A plot of land behind the hotel and an interconnecting road have already been acquired for the extension of the property, including three levels of underground parking. According to latest plans, the hotel would comprise 338 rooms, executive bedrooms, suites and a presidential suite. There would also be conference facilities, an executive lounge and bar, a spa, a gym and swimming pool.
Assuming permission is granted for the project to go ahead, Farrugia said that it would benefit Benghazi in many ways. He said it would raise the city’s image and international standing, as well as rehabilitating the city’s Italian district and being a stimulus for tourism and business in the city. The hotel, once completed, would also provide jobs for some 400 people, the majority of whom, according to Farrugia, would be recruited and trained locally. “We expect the Benghazi hotel to be one of the best hotels in North Africa,” he added.
Corinthia has been involved with Libya for 28 years, since LAFICO decided to invest in the Pisani family’s first hotel in 1974. What started out as a small Maltese family business has since become a global consortium of ten luxury hotels, perhaps in no small part thanks to LAFICO’s hefty backing. Corinthia first invested in Tripoli in 1999, opening Corinthia Bab Africa Hotel in 2003 and, under its separate Mediterranean Investments Holding, also own Palm City Residences near Tripoli. The new €350-million Medina Tower in Tripoli is another joint venture Corinthia project.
Farrugia attempted to clarify the rather complex relationship between LAFICO, Corinthia and IHI. He explained that Corinthia trades as the Corinthia Group of Companies, although the official name of the company is actually Corinthia Palace Hotel Company Limited (CPHCL). CPHCL is jointly owned by LAFICO and the Maltese Pisani family. IHI is the investment arm of Corinthia Group, which owns 58 percent of it. LAFICO owns 11 percent of IHI, however, because LAFICO own 50 percent of Corinthia and, therefore half of Corinthia’s 58 percent share of IHI, they actually own around 40 percent of IHI, 29 percent of which is indirectly owned.
On top of this, LAFICO has often funded part a project. It is a 25-percent direct participant in the Benghazi project, but it is a 50-percent owner of Corinthia’s London hotel. This opened in April 2011 despite LAFICO assets being frozen in March, on the grounds that these were “under control of Muammar Qaddafi and his family, and a potential source of funding for his regime.”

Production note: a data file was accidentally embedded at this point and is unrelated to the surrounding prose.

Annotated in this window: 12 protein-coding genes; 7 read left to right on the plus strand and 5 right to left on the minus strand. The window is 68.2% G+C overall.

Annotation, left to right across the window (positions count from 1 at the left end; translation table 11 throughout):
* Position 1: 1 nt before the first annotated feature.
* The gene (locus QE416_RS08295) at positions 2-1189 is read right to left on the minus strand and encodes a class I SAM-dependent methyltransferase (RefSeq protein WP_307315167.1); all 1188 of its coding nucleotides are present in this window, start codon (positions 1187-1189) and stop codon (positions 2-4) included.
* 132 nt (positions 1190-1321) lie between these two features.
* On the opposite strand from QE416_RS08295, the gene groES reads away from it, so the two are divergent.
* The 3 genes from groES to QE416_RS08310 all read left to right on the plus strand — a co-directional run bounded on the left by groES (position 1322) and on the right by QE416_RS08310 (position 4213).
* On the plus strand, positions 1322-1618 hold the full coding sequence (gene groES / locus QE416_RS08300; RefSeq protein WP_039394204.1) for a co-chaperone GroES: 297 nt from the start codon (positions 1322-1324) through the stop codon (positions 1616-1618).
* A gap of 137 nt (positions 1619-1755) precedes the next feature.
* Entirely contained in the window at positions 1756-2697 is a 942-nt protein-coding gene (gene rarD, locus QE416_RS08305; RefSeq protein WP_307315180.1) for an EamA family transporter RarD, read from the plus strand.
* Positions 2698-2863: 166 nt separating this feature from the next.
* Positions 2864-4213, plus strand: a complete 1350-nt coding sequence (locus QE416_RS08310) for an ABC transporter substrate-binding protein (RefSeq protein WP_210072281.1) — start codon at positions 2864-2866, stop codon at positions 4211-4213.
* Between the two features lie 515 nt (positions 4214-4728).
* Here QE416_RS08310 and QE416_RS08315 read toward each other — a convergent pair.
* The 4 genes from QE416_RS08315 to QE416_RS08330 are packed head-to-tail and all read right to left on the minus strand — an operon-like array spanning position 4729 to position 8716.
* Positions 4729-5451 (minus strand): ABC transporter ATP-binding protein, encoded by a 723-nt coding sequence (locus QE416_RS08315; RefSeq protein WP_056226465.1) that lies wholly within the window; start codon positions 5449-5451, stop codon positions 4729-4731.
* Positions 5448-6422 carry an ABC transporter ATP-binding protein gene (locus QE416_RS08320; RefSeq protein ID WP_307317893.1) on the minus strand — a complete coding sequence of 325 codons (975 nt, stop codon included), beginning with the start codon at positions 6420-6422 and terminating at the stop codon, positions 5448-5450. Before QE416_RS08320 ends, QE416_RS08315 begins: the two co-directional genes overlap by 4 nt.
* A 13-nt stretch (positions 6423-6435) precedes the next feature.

In fact, Corinthia’s projects appear to have been virtually unaffected by the asset freeze. In an attempt at transparency, IHI explain on their website: “The asset freeze and sanctions against Libyan entities are targeted at named entities and not companies in which such entities are among the shareholders, as with IHI.”
Offering the assurance that there are over 3,000 shareholders in IHI, although LAFICO has some 40 percent of the shares, IHI explained that the sanctions permitted it to continue to conduct its “legitimate business activities, as our business does not involve making available any funds or economic resources to a designated entity prohibited by such sanctions.” This meant that the new Corinthia Hotel London could open, as planned, in April 2011.
“Our relationship has not changed,” Farrugia said, “there is a new chairman at LAFICO, of course, but we have been with LAFICO since 1974. We have very, very close relations and we are developing other projects in Libya as well, and they are with us all the way.”
Since the revolution, two directors representing LAFICO have changed. Farrugia said that this shuffling was not because of the revolution but was because it was “their turn” to be assigned to something else. The ‘new’ directors are not in fact new but were apparently directors before, and the vice-chairman, Yousef Abdelmaula, has held his position “for a long time”.
“There are no problems at all,” said Farrugia. “We are just as close as we’ve ever been. Most of the people are still there, it’s still the same people who we are dealing with.”
Corinthia’s Qaddafi connection did, however, clearly become something of an embarrassment with the company’s Khartoum hotel. With the onset of the revolution, the Burj Alfateh Hotel in Khartoum, Sudan, celebrating the date of Qaddafi’s 1969 seizure of power, hastily changed its name to that of its parent company, becoming simply another Corinthia Hotel. Locals have nicknamed the extraordinary €148-million construction, overlooking the Nile, ‘Qaddafi’s egg’. [/restrict]